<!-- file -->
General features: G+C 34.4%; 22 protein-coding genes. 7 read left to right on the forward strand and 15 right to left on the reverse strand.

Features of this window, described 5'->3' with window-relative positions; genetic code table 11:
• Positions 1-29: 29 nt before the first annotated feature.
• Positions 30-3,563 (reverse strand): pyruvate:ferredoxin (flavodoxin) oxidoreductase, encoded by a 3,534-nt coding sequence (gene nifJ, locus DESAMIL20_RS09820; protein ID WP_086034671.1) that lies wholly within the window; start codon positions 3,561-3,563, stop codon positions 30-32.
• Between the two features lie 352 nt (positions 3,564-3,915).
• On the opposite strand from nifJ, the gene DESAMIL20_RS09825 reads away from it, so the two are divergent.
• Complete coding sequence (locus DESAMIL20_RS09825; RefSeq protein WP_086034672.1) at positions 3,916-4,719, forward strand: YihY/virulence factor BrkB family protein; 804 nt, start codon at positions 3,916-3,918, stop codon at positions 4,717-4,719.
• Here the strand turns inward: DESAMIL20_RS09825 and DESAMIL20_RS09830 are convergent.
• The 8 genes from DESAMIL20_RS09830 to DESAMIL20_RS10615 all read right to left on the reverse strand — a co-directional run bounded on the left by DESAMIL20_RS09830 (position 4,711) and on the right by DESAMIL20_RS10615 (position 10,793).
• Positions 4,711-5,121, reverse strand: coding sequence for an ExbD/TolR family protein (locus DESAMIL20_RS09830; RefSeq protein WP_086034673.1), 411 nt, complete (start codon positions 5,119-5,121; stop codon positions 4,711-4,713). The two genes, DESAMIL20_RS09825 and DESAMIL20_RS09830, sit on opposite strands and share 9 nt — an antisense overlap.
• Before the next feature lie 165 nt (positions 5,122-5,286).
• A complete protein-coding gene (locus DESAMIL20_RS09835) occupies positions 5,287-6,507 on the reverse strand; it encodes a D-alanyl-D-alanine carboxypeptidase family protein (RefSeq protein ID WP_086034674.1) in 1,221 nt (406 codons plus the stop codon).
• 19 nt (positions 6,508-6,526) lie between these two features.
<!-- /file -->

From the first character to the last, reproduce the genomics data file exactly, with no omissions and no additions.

General features: G+C 34.4%; 22 protein-coding genes. 7 read left to right on the forward strand and 15 right to left on the reverse strand.

Features of this window, described 5'->3' with window-relative positions; genetic code table 11:
• Positions 1-29: 29 nt before the first annotated feature.
• Positions 30-3,563 (reverse strand): pyruvate:ferredoxin (flavodoxin) oxidoreductase, encoded by a 3,534-nt coding sequence (gene nifJ, locus DESAMIL20_RS09820; protein ID WP_086034671.1) that lies wholly within the window; start codon positions 3,561-3,563, stop codon positions 30-32.
• Between the two features lie 352 nt (positions 3,564-3,915).
• On the opposite strand from nifJ, the gene DESAMIL20_RS09825 reads away from it, so the two are divergent.
• Complete coding sequence (locus DESAMIL20_RS09825; RefSeq protein WP_086034672.1) at positions 3,916-4,719, forward strand: YihY/virulence factor BrkB family protein; 804 nt, start codon at positions 3,916-3,918, stop codon at positions 4,717-4,719.
• Here the strand turns inward: DESAMIL20_RS09825 and DESAMIL20_RS09830 are convergent.
• The 8 genes from DESAMIL20_RS09830 to DESAMIL20_RS10615 all read right to left on the reverse strand — a co-directional run bounded on the left by DESAMIL20_RS09830 (position 4,711) and on the right by DESAMIL20_RS10615 (position 10,793).
• Positions 4,711-5,121, reverse strand: coding sequence for an ExbD/TolR family protein (locus DESAMIL20_RS09830; RefSeq protein WP_086034673.1), 411 nt, complete (start codon positions 5,119-5,121; stop codon positions 4,711-4,713). The two genes, DESAMIL20_RS09825 and DESAMIL20_RS09830, sit on opposite strands and share 9 nt — an antisense overlap.
• Before the next feature lie 165 nt (positions 5,122-5,286).
• A complete protein-coding gene (locus DESAMIL20_RS09835) occupies positions 5,287-6,507 on the reverse strand; it encodes a D-alanyl-D-alanine carboxypeptidase family protein (RefSeq protein ID WP_086034674.1) in 1,221 nt (406 codons plus the stop codon).
• 19 nt (positions 6,508-6,526) lie between these two features.